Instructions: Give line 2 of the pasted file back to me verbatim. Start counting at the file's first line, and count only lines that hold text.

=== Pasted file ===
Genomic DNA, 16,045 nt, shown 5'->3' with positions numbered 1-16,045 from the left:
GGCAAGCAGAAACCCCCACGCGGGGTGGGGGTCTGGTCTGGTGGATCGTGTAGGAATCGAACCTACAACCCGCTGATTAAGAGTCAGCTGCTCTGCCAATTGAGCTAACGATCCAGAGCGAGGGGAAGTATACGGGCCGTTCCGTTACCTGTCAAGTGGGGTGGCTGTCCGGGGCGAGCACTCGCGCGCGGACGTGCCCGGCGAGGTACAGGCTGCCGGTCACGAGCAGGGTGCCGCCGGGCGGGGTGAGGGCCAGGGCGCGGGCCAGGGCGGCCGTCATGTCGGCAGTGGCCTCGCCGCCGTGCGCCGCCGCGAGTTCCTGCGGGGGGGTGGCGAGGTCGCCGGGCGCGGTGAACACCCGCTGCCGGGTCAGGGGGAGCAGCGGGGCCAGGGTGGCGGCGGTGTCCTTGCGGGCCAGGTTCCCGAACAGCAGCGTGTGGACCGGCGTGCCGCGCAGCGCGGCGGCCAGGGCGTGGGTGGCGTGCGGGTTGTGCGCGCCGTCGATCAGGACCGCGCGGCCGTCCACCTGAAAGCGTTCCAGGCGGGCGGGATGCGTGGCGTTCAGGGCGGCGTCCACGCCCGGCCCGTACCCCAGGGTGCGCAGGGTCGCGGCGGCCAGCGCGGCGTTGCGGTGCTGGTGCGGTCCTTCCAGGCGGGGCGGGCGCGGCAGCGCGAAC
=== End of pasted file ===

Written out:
GGCAAGCAGAAACCCCCACGCGGGGTGGGGGTCTGGTCTGGTGGATCGTGTAGGAATCGAACCTACAACCCGCTGATTAAGAGTCAGCTGCTCTGCCAATTGAGCTAACGATCCAGAGCGAGGGGAAGTATACGGGCCGTTCCGTTACCTGTCAAGTGGGGTGGCTGTCCGGGGCGAGCACTCGCGCGCGGACGTGCCCGGCGAGGTACAGGCTGCCGGTCACGAGCAGGGTGCCGCCGGGCGGGGTGAGGGCCAGGGCGCGGGCCAGGGCGGCCGTCATGTCGGCAGTGGCCTCGCCGCCGTGCGCCGCCGCGAGTTCCTGCGGGGGGGTGGCGAGGTCGCCGGGCGCGGTGAACACCCGCTGCCGGGTCAGGGGGAGCAGCGGGGCCAGGGTGGCGGCGGTGTCCTTGCGGGCCAGGTTCCCGAACAGCAGCGTGTGGACCGGCGTGCCGCGCAGCGCGGCGGCCAGGGCGTGGGTGGCGTGCGGGTTGTGCGCGCCGTCGATCAGGACCGCGCGGCCGTCCACCTGAAAGCGTTCCAGGCGGGCGGGATGCGTGGCGTTCAGGGCGGCGTCCACGCCCGGCCCGTACCCCAGGGTGCGCAGGGTCGCGGCGGCCAGCGCGGCGTTGCGGTGCTGGTGCGGTCCTTCCAGGCGGGGCGGGCGCGGCAGCGCGAAC